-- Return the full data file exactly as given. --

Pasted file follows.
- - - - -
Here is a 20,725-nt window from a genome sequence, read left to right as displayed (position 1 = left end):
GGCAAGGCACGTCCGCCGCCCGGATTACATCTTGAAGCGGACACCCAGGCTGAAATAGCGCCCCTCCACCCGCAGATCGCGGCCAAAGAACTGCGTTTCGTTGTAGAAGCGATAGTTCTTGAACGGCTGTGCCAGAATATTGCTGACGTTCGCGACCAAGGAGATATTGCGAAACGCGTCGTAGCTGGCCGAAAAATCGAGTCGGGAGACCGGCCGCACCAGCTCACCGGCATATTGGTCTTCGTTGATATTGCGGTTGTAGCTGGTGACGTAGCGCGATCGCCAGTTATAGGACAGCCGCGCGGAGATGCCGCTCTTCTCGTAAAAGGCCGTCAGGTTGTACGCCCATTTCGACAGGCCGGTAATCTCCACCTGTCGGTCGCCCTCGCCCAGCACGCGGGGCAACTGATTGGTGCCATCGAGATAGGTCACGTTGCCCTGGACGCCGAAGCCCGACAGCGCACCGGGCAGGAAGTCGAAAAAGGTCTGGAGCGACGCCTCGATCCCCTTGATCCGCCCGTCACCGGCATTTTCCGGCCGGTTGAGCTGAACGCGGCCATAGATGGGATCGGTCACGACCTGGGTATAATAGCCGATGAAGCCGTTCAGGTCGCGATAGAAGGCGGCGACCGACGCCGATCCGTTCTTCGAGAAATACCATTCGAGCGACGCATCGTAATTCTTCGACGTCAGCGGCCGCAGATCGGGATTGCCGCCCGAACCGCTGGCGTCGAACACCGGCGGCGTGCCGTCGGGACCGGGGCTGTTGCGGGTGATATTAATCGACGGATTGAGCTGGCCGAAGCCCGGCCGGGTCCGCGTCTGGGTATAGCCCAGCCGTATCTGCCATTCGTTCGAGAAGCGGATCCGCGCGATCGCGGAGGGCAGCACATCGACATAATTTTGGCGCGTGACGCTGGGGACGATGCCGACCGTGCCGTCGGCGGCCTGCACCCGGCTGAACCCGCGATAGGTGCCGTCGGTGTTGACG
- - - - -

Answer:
Here is a 20,725-nt window from a genome sequence, read left to right as displayed (position 1 = left end):
GGCAAGGCACGTCCGCCGCCCGGATTACATCTTGAAGCGGACACCCAGGCTGAAATAGCGCCCCTCCACCCGCAGATCGCGGCCAAAGAACTGCGTTTCGTTGTAGAAGCGATAGTTCTTGAACGGCTGTGCCAGAATATTGCTGACGTTCGCGACCAAGGAGATATTGCGAAACGCGTCGTAGCTGGCCGAAAAATCGAGTCGGGAGACCGGCCGCACCAGCTCACCGGCATATTGGTCTTCGTTGATATTGCGGTTGTAGCTGGTGACGTAGCGCGATCGCCAGTTATAGGACAGCCGCGCGGAGATGCCGCTCTTCTCGTAAAAGGCCGTCAGGTTGTACGCCCATTTCGACAGGCCGGTAATCTCCACCTGTCGGTCGCCCTCGCCCAGCACGCGGGGCAACTGATTGGTGCCATCGAGATAGGTCACGTTGCCCTGGACGCCGAAGCCCGACAGCGCACCGGGCAGGAAGTCGAAAAAGGTCTGGAGCGACGCCTCGATCCCCTTGATCCGCCCGTCACCGGCATTTTCCGGCCGGTTGAGCTGAACGCGGCCATAGATGGGATCGGTCACGACCTGGGTATAATAGCCGATGAAGCCGTTCAGGTCGCGATAGAAGGCGGCGACCGACGCCGATCCGTTCTTCGAGAAATACCATTCGAGCGACGCATCGTAATTCTTCGACGTCAGCGGCCGCAGATCGGGATTGCCGCCCGAACCGCTGGCGTCGAACACCGGCGGCGTGCCGTCGGGACCGGGGCTGTTGCGGGTGATATTAATCGACGGATTGAGCTGGCCGAAGCCCGGCCGGGTCCGCGTCTGGGTATAGCCCAGCCGTATCTGCCATTCGTTCGAGAAGCGGATCCGCGCGATCGCGGAGGGCAGCACATCGACATAATTTTGGCGCGTGACGCTGGGGACGATGCCGACCGTGCCGTCGGCGGCCTGCACCCGGCTGAACCCGCGATAGGTGCCGTCGGTGTTGACG